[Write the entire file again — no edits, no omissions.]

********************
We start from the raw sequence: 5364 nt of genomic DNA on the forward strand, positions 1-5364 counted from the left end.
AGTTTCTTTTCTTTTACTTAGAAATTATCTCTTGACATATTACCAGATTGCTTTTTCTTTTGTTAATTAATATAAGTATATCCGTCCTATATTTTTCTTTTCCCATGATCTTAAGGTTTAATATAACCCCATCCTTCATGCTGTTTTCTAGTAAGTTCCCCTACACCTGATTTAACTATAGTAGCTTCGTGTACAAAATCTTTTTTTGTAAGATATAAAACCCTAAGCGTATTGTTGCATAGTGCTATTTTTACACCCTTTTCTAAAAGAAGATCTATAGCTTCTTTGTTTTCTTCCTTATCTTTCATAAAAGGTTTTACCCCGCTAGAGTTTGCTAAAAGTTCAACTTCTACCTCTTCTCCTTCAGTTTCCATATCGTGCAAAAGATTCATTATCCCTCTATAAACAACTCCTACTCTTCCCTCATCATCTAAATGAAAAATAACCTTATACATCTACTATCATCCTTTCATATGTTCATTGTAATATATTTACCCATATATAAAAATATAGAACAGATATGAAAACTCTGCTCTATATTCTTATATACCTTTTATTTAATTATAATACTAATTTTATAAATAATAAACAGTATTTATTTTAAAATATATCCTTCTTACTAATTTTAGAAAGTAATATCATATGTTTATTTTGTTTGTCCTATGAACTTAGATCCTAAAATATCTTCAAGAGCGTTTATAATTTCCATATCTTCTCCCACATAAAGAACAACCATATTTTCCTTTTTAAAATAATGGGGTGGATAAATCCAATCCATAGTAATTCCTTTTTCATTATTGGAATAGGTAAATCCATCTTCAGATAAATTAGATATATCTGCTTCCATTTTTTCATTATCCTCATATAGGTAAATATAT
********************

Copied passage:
We start from the raw sequence: 5364 nt of genomic DNA on the forward strand, positions 1-5364 counted from the left end.
AGTTTCTTTTCTTTTACTTAGAAATTATCTCTTGACATATTACCAGATTGCTTTTTCTTTTGTTAATTAATATAAGTATATCCGTCCTATATTTTTCTTTTCCCATGATCTTAAGGTTTAATATAACCCCATCCTTCATGCTGTTTTCTAGTAAGTTCCCCTACACCTGATTTAACTATAGTAGCTTCGTGTACAAAATCTTTTTTTGTAAGATATAAAACCCTAAGCGTATTGTTGCATAGTGCTATTTTTACACCCTTTTCTAAAAGAAGATCTATAGCTTCTTTGTTTTCTTCCTTATCTTTCATAAAAGGTTTTACCCCGCTAGAGTTTGCTAAAAGTTCAACTTCTACCTCTTCTCCTTCAGTTTCCATATCGTGCAAAAGATTCATTATCCCTCTATAAACAACTCCTACTCTTCCCTCATCATCTAAATGAAAAATAACCTTATACATCTACTATCATCCTTTCATATGTTCATTGTAATATATTTACCCATATATAAAAATATAGAACAGATATGAAAACTCTGCTCTATATTCTTATATACCTTTTATTTAATTATAATACTAATTTTATAAATAATAAACAGTATTTATTTTAAAATATATCCTTCTTACTAATTTTAGAAAGTAATATCATATGTTTATTTTGTTTGTCCTATGAACTTAGATCCTAAAATATCTTCAAGAGCGTTTATAATTTCCATATCTTCTCCCACATAAAGAACAACCATATTTTCCTTTTTAAAATAATGGGGTGGATAAATCCAATCCATAGTAATTCCTTTTTCATTATTGGAATAGGTAAATCCATCTTCAGATAAATTAGATATATCTGCTTCCATTTTTTCATTATCCTCATATAGGTAAATATAT